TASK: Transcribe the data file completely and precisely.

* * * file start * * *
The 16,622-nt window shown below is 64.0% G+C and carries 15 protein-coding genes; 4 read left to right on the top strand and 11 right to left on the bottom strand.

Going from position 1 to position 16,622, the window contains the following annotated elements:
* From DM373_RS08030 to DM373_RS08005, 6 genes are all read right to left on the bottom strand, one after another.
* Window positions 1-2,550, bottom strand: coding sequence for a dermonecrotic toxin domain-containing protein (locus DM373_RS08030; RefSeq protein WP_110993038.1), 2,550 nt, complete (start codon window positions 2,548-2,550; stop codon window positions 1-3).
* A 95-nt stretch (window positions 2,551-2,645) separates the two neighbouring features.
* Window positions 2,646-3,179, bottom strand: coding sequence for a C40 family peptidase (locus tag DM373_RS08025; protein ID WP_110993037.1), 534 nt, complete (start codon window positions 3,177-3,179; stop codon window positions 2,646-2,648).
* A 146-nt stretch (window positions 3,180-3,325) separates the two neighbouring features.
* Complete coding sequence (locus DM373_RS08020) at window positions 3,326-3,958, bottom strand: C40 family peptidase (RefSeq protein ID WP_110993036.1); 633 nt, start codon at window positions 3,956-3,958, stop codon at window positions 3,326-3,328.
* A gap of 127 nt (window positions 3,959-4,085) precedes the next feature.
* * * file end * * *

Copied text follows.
The 16,622-nt window shown below is 64.0% G+C and carries 15 protein-coding genes; 4 read left to right on the top strand and 11 right to left on the bottom strand.

Going from position 1 to position 16,622, the window contains the following annotated elements:
* From DM373_RS08030 to DM373_RS08005, 6 genes are all read right to left on the bottom strand, one after another.
* Window positions 1-2,550, bottom strand: coding sequence for a dermonecrotic toxin domain-containing protein (locus DM373_RS08030; RefSeq protein WP_110993038.1), 2,550 nt, complete (start codon window positions 2,548-2,550; stop codon window positions 1-3).
* A 95-nt stretch (window positions 2,551-2,645) separates the two neighbouring features.
* Window positions 2,646-3,179, bottom strand: coding sequence for a C40 family peptidase (locus tag DM373_RS08025; protein ID WP_110993037.1), 534 nt, complete (start codon window positions 3,177-3,179; stop codon window positions 2,646-2,648).
* A 146-nt stretch (window positions 3,180-3,325) separates the two neighbouring features.
* Complete coding sequence (locus DM373_RS08020) at window positions 3,326-3,958, bottom strand: C40 family peptidase (RefSeq protein ID WP_110993036.1); 633 nt, start codon at window positions 3,956-3,958, stop codon at window positions 3,326-3,328.
* A gap of 127 nt (window positions 3,959-4,085) precedes the next feature.